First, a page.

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is going to be deployed in baghdad again. i could be wrong, but i don't anticipate another iraq style war. so look at the map, think about the different pieces and the figure out where you want to be. maybe it's africa, it's africa, maybe it's an invention environmental story, maybe as the the zika virus and some of the other horrible things that are happening in nature as we warm up this planet. maybe that is the story of the next 20 years. years. i do not know. >> thank you. >> but it is a fun experiment to think about anyway. >> wine helps. [laughter] and then once you thought about it and you came to the soup will be utopian vision, more wine helps. i take that advice every day. >> i met you several years ago in afghanistan, i like to say i am happy to be standing here in
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front of you stateside and that we are both hearsay. i appreciate your service and i think you before you thank me for my because you're an unsung hero. >> now i have to thank you for yours, thank you for your service. you have to give me that chance. >> chance. >> my question relates to strategic tool the politics. we generally go to the military ever time anytime there's an national crisis we look to the military. we did well using economic power and diplomatic power with iran, what can we do better diplomatically to not engage foreign leaders but to engage the people? >> and thank you very much. thank you for your service. it was up in the past valley? >> warnock province. >> which is one of the most dangerous, frigid, but also beautiful parts of afghanistan.
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where we out there together in the vehicle broke down and we had to move the tote? i was not there for that but i had lunch with you and you utilize my mask the week that you're there. >> thank you. >> i was the family holding onto everywhere that you are saying. >> well thank you for loading that i hope it we returned it to you. the problem with american diplomacy and engagement as you said is the u.s. continues to retreat and continues to go deeper and deeper into castles. art and diplomatic enclaves castles. oftentimes it is not the diplomats who are running the show, it is they're security officers who determine who they can meet, when, and for how long.
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that is a problem. we're losing contact. you cannot just listen to people's communication and read their emails from behind the walls of a castle. you the castle. you lose contacts, you lose the texture. i don't know why the united states does not have an effective cultural integration prop program. the former u.s. consulate, right in the center of the city is a soho house. rented out for profit. next door there is my telling cultural telling cultural center that shows italian movies, you can come in, take a telling language classes, there's a french institute that has parties, festivals, almost every night. there is one from holland, the u.s. does not do anything. we generally stay close or behind these walls and have meetings that get put online as they get leaked and get put on wikileaks and things like that. i i think they need to try to engage more. staying in the castle doesn't serve our national interest.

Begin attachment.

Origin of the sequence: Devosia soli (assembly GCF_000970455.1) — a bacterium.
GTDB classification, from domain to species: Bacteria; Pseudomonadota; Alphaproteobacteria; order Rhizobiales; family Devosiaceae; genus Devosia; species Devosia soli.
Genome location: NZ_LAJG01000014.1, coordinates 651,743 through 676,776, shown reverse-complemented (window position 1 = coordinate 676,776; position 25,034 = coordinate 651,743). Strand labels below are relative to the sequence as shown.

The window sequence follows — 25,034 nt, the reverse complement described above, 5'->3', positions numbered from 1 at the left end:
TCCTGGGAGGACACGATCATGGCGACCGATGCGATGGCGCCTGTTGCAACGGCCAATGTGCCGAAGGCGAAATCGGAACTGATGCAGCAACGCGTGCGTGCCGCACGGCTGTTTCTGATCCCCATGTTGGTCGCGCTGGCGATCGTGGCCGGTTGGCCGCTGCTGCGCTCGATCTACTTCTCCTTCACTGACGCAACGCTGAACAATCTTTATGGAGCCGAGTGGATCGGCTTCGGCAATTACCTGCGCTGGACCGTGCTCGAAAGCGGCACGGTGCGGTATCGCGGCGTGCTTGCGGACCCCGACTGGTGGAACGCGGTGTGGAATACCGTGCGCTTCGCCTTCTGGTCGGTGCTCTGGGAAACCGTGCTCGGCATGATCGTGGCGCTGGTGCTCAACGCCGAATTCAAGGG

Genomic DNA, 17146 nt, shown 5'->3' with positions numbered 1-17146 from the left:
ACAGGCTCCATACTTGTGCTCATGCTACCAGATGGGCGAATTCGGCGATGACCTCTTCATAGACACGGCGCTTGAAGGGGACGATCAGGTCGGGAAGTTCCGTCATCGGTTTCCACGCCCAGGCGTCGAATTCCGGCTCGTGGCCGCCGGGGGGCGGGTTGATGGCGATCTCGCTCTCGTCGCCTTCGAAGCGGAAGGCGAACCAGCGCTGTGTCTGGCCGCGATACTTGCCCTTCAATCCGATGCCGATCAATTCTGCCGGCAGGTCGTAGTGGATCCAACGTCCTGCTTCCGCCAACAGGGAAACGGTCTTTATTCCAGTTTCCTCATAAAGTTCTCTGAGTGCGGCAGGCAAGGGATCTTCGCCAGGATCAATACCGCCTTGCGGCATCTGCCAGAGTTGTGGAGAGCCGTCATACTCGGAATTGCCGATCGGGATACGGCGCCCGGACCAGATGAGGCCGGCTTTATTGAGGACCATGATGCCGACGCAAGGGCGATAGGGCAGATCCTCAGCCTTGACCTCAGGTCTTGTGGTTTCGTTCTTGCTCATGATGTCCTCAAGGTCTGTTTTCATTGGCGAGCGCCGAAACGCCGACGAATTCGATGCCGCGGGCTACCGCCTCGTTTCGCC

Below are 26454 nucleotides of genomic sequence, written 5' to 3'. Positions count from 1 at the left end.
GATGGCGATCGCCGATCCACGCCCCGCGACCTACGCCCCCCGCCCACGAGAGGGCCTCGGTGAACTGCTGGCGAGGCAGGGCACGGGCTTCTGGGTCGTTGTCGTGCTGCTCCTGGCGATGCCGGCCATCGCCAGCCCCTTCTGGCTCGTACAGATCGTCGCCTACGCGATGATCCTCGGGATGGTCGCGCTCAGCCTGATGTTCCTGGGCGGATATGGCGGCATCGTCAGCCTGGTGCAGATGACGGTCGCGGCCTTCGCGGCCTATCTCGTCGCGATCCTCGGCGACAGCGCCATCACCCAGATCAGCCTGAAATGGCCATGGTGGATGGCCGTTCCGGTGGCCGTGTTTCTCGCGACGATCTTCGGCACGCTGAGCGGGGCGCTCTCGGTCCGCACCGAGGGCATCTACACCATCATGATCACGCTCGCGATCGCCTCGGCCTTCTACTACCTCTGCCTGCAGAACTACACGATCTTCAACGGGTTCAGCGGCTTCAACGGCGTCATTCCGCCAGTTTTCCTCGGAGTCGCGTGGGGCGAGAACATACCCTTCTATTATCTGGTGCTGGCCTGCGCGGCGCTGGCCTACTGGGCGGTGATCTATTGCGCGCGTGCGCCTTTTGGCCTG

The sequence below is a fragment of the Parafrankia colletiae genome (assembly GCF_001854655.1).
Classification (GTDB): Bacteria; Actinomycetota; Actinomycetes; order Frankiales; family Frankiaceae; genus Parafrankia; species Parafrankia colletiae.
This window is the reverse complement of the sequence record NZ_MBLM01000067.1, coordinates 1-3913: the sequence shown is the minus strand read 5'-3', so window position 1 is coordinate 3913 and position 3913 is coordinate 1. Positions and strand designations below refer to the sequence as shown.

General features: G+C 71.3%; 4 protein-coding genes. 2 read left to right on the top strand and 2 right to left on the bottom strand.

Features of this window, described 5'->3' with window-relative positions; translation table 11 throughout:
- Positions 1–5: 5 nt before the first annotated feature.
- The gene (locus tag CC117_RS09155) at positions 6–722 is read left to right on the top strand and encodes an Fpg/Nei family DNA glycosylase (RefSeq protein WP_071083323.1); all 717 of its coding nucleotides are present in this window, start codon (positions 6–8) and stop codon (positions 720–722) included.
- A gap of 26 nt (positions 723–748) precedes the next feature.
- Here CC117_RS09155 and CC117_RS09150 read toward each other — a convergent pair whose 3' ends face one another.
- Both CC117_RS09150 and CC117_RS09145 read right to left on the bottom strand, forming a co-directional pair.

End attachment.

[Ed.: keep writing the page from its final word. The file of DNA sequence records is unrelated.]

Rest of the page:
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i don't know why we don't have a vigorous cultural outreach program. an american study center. they don't really exist. we used to have them. to get into a u.s. diplomat you have to wait in line, you cannot even approach it really. i think that other outreach -- if someone goes to istanbul and their welcomed and are watching a couple of movies and have pizza night, something simple like that. if your local kid from the neighborhood you can actually change your impression of a country over time. if you do that every day think it means something. >> did lawrence of arabia influence your career? the man, the myth, the movie? >> the man, the the myth, the movie, the legend? yes. when i moved out to the middle
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east i was a kid, i moved out and i wanted to do this when i was very young boy. i was 13 years old, ice with with my family. we are in morocco. we are at a hotel which was an glamorous hotel. i was about 13, i was sitting on the steps whenever my mother to come out. she. she comes out well-dressed, she puts herself together, jewelry, clothes, she sort of from another era. i was waiting there in front of this grand hotel and it was a horse carriage and right in the center of marrakesh. i had the international -- in my hand which doesn't exist anymore my mother came down the steps in a cloud of perfume. she said, you should work there someday, space in paris. and i said okay. there is. i will be in paris, i'll be i'll be in my office with my typewriter and my